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#67 Oct 25 2012 at 2:05 PM Rating: Good
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Your argument is that, as a representative government, the ability to vote negates the issue of improper representation, as it is the choice of the people as to who enters office. Therefore, they are being represented to the extent that they, as a collective, have chosen to be represented. Yes?

So, obviously, the reason that there are fewer women in Congress is that we want fewer women in Congress, yes? And we aren't talking about a small difference, we are talking about a group that is 52% of the population only making up 18% of the legislative body of government.

What your argument completely fails to account for is the impact of culture that systematically disenfranchises a group of people. If you are constantly teaching young women that they aren't as capable to enter politics, if you set up barriers to hinder their progress, if you expect them to work twice as hard to get half as far, and if you allow for a sexist culture that systematically teaches everyone to expect less of women, then it is no surprise that you would end up with a representative government that has failed to be representative.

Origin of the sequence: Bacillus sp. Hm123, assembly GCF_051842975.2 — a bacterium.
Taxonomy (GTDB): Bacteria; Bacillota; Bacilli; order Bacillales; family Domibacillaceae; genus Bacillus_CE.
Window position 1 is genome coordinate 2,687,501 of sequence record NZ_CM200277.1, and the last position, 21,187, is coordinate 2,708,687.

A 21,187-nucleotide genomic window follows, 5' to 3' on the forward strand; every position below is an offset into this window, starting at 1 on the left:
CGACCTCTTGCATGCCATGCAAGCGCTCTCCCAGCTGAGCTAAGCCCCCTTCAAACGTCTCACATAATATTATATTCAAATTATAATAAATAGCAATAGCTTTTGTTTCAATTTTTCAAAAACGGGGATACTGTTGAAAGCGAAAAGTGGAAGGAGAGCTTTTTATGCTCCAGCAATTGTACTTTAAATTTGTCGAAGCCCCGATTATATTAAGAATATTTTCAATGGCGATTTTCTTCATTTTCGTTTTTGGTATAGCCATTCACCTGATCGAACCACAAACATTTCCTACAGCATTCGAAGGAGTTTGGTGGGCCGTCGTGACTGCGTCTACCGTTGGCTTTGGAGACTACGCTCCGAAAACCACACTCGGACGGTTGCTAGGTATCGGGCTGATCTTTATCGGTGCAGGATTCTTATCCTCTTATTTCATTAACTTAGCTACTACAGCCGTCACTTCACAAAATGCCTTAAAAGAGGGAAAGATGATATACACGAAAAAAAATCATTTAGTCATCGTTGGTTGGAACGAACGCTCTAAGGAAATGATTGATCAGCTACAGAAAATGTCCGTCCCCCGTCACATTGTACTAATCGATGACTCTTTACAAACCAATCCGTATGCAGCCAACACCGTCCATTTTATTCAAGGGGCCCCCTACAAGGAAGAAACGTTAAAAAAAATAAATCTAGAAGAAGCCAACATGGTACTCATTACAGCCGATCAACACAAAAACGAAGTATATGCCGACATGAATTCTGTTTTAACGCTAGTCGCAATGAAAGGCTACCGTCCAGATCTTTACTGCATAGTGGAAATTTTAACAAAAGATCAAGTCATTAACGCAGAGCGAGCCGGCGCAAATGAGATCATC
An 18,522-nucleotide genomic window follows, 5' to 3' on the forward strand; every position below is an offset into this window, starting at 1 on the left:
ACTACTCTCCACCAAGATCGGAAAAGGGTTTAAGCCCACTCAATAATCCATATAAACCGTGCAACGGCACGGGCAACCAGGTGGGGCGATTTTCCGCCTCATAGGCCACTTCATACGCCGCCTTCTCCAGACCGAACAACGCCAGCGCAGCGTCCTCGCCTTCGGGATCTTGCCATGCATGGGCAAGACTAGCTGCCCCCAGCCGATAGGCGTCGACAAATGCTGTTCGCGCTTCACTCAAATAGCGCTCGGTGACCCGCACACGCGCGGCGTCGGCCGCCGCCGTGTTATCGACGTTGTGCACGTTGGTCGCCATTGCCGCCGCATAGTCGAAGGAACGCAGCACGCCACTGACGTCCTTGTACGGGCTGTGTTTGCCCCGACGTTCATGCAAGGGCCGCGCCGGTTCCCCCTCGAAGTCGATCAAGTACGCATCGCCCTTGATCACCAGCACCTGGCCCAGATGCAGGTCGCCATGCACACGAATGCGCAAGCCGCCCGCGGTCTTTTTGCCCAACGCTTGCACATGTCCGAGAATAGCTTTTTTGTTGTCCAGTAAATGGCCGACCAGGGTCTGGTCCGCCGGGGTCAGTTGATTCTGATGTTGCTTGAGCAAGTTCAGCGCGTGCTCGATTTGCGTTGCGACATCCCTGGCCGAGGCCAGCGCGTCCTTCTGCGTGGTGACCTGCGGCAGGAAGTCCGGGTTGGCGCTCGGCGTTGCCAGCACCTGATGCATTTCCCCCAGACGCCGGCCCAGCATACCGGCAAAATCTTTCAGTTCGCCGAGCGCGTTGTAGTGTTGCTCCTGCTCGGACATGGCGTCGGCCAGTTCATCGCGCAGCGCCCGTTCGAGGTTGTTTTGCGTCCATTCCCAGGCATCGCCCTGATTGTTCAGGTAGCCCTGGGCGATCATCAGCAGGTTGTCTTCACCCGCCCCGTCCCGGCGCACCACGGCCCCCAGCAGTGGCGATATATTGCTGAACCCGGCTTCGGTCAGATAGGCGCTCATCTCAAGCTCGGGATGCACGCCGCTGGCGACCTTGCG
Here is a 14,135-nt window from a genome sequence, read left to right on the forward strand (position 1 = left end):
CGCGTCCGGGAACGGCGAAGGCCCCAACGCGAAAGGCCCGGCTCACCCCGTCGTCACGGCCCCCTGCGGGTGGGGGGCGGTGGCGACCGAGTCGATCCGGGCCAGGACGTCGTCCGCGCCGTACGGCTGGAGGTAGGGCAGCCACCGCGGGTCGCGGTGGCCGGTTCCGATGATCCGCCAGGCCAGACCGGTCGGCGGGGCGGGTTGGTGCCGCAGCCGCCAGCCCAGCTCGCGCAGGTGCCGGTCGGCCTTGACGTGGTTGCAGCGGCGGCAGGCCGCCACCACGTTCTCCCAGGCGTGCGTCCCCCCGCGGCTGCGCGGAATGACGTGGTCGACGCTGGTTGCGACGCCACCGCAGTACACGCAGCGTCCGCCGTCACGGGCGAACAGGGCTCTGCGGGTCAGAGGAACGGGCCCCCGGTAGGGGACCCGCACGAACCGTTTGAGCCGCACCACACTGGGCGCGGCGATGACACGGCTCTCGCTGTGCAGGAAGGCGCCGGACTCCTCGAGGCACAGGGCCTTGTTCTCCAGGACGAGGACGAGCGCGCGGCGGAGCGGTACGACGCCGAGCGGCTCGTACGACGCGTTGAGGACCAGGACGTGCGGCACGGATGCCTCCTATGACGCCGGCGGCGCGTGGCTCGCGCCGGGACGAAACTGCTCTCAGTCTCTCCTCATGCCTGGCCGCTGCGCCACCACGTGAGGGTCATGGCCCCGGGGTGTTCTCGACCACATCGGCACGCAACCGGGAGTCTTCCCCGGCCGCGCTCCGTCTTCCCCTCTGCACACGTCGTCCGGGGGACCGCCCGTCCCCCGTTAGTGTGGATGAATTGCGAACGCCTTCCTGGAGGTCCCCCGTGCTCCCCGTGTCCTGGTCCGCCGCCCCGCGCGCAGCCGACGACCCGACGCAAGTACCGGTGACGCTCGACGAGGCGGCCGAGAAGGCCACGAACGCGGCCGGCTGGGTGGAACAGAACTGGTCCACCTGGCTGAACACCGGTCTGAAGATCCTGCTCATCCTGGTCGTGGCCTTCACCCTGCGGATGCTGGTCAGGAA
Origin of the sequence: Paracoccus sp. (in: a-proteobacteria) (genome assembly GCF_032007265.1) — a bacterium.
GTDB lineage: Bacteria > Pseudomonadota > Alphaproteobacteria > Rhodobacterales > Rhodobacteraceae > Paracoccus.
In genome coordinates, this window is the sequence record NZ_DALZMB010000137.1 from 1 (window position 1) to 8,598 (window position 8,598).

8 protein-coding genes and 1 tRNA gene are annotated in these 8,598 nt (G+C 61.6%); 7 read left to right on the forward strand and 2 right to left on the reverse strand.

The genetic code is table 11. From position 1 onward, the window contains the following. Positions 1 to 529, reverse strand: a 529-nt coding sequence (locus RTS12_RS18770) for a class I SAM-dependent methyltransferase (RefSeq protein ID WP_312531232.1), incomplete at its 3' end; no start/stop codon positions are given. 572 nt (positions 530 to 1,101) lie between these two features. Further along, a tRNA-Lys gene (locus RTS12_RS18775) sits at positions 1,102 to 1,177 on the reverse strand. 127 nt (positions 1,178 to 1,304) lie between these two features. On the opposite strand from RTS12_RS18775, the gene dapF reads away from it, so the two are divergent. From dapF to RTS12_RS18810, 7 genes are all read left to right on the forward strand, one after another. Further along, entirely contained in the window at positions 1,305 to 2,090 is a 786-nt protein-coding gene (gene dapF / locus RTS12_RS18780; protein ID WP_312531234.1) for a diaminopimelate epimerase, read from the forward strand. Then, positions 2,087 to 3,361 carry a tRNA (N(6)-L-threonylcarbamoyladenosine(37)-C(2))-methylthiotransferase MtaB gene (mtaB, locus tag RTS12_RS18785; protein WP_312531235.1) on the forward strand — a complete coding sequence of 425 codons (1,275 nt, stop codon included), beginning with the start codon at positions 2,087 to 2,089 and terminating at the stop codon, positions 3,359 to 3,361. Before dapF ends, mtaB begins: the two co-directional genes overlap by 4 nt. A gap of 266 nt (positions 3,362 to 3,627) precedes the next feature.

Not because you've taken away a woman's right to vote for a woman, but because you've endorsed a system that does everything possible to teach people that voting for a woman is a bad idea.

It's closet sexism.

[EDIT]

And I want to point out that you made your claim in response to my opinion that we should finally have a DISCUSSION out in the open of what the real problem is. That's what male privilege is. I didn't call for laws to add quotas to Congress, I didn't demand or endorse any particular solution. You dismissed the idea that it was necessary because, in a perfect system, it would right itself.

But endorsing a system that teaches disenfranchisement is endorsing disenfranchisement, whether you want it or not.

Edited, Oct 25th 2012 4:08pm by idiggory
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#68 Oct 25 2012 at 2:09 PM Rating: Decent